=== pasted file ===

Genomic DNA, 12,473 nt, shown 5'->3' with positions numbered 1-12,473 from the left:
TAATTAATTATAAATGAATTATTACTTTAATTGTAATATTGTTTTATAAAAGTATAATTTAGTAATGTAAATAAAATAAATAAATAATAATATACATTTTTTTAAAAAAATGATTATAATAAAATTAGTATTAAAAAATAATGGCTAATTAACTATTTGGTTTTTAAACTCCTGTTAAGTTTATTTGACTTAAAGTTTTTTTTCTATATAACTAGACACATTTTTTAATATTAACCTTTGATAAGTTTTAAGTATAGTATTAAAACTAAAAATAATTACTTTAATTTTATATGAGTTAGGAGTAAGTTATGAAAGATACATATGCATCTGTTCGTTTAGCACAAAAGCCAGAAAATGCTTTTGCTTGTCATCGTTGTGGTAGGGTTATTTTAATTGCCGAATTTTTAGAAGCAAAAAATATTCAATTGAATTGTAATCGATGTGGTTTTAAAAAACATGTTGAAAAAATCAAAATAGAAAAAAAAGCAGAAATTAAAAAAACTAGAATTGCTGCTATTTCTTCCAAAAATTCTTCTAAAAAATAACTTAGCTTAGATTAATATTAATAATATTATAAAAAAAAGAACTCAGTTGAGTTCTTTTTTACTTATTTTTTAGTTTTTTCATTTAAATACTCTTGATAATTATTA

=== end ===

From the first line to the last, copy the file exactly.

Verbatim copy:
Genomic DNA, 12,473 nt, shown 5'->3' with positions numbered 1-12,473 from the left:
TAATTAATTATAAATGAATTATTACTTTAATTGTAATATTGTTTTATAAAAGTATAATTTAGTAATGTAAATAAAATAAATAAATAATAATATACATTTTTTTAAAAAAATGATTATAATAAAATTAGTATTAAAAAATAATGGCTAATTAACTATTTGGTTTTTAAACTCCTGTTAAGTTTATTTGACTTAAAGTTTTTTTTCTATATAACTAGACACATTTTTTAATATTAACCTTTGATAAGTTTTAAGTATAGTATTAAAACTAAAAATAATTACTTTAATTTTATATGAGTTAGGAGTAAGTTATGAAAGATACATATGCATCTGTTCGTTTAGCACAAAAGCCAGAAAATGCTTTTGCTTGTCATCGTTGTGGTAGGGTTATTTTAATTGCCGAATTTTTAGAAGCAAAAAATATTCAATTGAATTGTAATCGATGTGGTTTTAAAAAACATGTTGAAAAAATCAAAATAGAAAAAAAAGCAGAAATTAAAAAAACTAGAATTGCTGCTATTTCTTCCAAAAATTCTTCTAAAAAATAACTTAGCTTAGATTAATATTAATAATATTATAAAAAAAAGAACTCAGTTGAGTTCTTTTTTACTTATTTTTTAGTTTTTTCATTTAAATACTCTTGATAATTATTA